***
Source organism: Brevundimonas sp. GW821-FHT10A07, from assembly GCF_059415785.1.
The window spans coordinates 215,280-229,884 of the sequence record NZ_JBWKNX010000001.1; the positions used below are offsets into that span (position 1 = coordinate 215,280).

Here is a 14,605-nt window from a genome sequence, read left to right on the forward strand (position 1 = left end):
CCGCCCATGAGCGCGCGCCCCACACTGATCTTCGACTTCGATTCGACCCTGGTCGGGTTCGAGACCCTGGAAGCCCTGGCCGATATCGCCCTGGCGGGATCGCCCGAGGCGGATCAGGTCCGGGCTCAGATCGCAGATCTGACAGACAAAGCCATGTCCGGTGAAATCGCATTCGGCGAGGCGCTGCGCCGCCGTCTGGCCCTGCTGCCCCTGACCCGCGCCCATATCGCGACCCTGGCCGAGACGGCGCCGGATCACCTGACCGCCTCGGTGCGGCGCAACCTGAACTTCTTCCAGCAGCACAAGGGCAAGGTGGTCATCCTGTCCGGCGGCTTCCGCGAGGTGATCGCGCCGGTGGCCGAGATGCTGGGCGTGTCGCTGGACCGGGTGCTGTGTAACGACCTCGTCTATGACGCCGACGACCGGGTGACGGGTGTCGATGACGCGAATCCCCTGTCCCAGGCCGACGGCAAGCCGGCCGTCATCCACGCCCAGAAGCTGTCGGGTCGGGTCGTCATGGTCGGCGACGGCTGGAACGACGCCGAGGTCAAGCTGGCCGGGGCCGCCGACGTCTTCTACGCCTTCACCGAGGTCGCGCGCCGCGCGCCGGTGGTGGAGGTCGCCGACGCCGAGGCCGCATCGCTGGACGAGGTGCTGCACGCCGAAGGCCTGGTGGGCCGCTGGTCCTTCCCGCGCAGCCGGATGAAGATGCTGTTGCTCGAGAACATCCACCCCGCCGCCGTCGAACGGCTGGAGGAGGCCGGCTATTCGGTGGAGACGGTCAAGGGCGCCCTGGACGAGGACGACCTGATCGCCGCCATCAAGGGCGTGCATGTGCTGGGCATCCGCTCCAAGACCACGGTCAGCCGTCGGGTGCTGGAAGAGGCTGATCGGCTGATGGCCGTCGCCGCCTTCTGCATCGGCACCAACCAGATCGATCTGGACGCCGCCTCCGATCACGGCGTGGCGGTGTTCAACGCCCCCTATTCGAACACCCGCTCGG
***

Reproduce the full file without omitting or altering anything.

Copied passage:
Source organism: Brevundimonas sp. GW821-FHT10A07, from assembly GCF_059415785.1.
The window spans coordinates 215,280-229,884 of the sequence record NZ_JBWKNX010000001.1; the positions used below are offsets into that span (position 1 = coordinate 215,280).

Here is a 14,605-nt window from a genome sequence, read left to right on the forward strand (position 1 = left end):
CCGCCCATGAGCGCGCGCCCCACACTGATCTTCGACTTCGATTCGACCCTGGTCGGGTTCGAGACCCTGGAAGCCCTGGCCGATATCGCCCTGGCGGGATCGCCCGAGGCGGATCAGGTCCGGGCTCAGATCGCAGATCTGACAGACAAAGCCATGTCCGGTGAAATCGCATTCGGCGAGGCGCTGCGCCGCCGTCTGGCCCTGCTGCCCCTGACCCGCGCCCATATCGCGACCCTGGCCGAGACGGCGCCGGATCACCTGACCGCCTCGGTGCGGCGCAACCTGAACTTCTTCCAGCAGCACAAGGGCAAGGTGGTCATCCTGTCCGGCGGCTTCCGCGAGGTGATCGCGCCGGTGGCCGAGATGCTGGGCGTGTCGCTGGACCGGGTGCTGTGTAACGACCTCGTCTATGACGCCGACGACCGGGTGACGGGTGTCGATGACGCGAATCCCCTGTCCCAGGCCGACGGCAAGCCGGCCGTCATCCACGCCCAGAAGCTGTCGGGTCGGGTCGTCATGGTCGGCGACGGCTGGAACGACGCCGAGGTCAAGCTGGCCGGGGCCGCCGACGTCTTCTACGCCTTCACCGAGGTCGCGCGCCGCGCGCCGGTGGTGGAGGTCGCCGACGCCGAGGCCGCATCGCTGGACGAGGTGCTGCACGCCGAAGGCCTGGTGGGCCGCTGGTCCTTCCCGCGCAGCCGGATGAAGATGCTGTTGCTCGAGAACATCCACCCCGCCGCCGTCGAACGGCTGGAGGAGGCCGGCTATTCGGTGGAGACGGTCAAGGGCGCCCTGGACGAGGACGACCTGATCGCCGCCATCAAGGGCGTGCATGTGCTGGGCATCCGCTCCAAGACCACGGTCAGCCGTCGGGTGCTGGAAGAGGCTGATCGGCTGATGGCCGTCGCCGCCTTCTGCATCGGCACCAACCAGATCGATCTGGACGCCGCCTCCGATCACGGCGTGGCGGTGTTCAACGCCCCCTATTCGAACACCCGCTCGG